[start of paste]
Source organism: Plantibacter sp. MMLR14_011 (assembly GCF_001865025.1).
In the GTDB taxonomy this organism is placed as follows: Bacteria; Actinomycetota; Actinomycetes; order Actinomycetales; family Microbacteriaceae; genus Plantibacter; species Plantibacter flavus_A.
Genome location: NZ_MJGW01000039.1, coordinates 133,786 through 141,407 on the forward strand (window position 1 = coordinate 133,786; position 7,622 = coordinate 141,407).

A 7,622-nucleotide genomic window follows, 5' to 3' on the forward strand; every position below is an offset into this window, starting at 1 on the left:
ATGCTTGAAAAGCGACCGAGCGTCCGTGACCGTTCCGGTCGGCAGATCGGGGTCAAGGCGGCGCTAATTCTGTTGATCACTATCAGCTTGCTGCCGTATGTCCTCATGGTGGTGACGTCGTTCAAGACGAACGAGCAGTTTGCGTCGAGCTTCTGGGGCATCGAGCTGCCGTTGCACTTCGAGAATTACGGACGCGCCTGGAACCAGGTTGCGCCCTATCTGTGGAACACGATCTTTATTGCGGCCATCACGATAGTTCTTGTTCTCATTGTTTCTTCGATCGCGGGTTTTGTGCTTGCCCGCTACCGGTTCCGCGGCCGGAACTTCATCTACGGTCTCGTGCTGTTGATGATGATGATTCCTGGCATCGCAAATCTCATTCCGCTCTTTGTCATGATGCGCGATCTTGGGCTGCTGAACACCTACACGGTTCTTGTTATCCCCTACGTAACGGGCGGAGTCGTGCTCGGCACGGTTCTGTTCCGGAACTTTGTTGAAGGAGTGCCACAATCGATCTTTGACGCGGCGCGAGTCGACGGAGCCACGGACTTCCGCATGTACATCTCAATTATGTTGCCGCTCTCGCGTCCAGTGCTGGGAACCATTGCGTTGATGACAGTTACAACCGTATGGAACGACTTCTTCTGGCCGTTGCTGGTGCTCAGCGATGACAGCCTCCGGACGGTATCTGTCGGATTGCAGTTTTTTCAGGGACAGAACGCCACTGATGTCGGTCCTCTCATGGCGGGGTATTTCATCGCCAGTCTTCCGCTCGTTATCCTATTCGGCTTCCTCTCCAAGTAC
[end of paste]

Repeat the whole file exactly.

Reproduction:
Source organism: Plantibacter sp. MMLR14_011 (assembly GCF_001865025.1).
In the GTDB taxonomy this organism is placed as follows: Bacteria; Actinomycetota; Actinomycetes; order Actinomycetales; family Microbacteriaceae; genus Plantibacter; species Plantibacter flavus_A.
Genome location: NZ_MJGW01000039.1, coordinates 133,786 through 141,407 on the forward strand (window position 1 = coordinate 133,786; position 7,622 = coordinate 141,407).

A 7,622-nucleotide genomic window follows, 5' to 3' on the forward strand; every position below is an offset into this window, starting at 1 on the left:
ATGCTTGAAAAGCGACCGAGCGTCCGTGACCGTTCCGGTCGGCAGATCGGGGTCAAGGCGGCGCTAATTCTGTTGATCACTATCAGCTTGCTGCCGTATGTCCTCATGGTGGTGACGTCGTTCAAGACGAACGAGCAGTTTGCGTCGAGCTTCTGGGGCATCGAGCTGCCGTTGCACTTCGAGAATTACGGACGCGCCTGGAACCAGGTTGCGCCCTATCTGTGGAACACGATCTTTATTGCGGCCATCACGATAGTTCTTGTTCTCATTGTTTCTTCGATCGCGGGTTTTGTGCTTGCCCGCTACCGGTTCCGCGGCCGGAACTTCATCTACGGTCTCGTGCTGTTGATGATGATGATTCCTGGCATCGCAAATCTCATTCCGCTCTTTGTCATGATGCGCGATCTTGGGCTGCTGAACACCTACACGGTTCTTGTTATCCCCTACGTAACGGGCGGAGTCGTGCTCGGCACGGTTCTGTTCCGGAACTTTGTTGAAGGAGTGCCACAATCGATCTTTGACGCGGCGCGAGTCGACGGAGCCACGGACTTCCGCATGTACATCTCAATTATGTTGCCGCTCTCGCGTCCAGTGCTGGGAACCATTGCGTTGATGACAGTTACAACCGTATGGAACGACTTCTTCTGGCCGTTGCTGGTGCTCAGCGATGACAGCCTCCGGACGGTATCTGTCGGATTGCAGTTTTTTCAGGGACAGAACGCCACTGATGTCGGTCCTCTCATGGCGGGGTATTTCATCGCCAGTCTTCCGCTCGTTATCCTATTCGGCTTCCTCTCCAAGTAC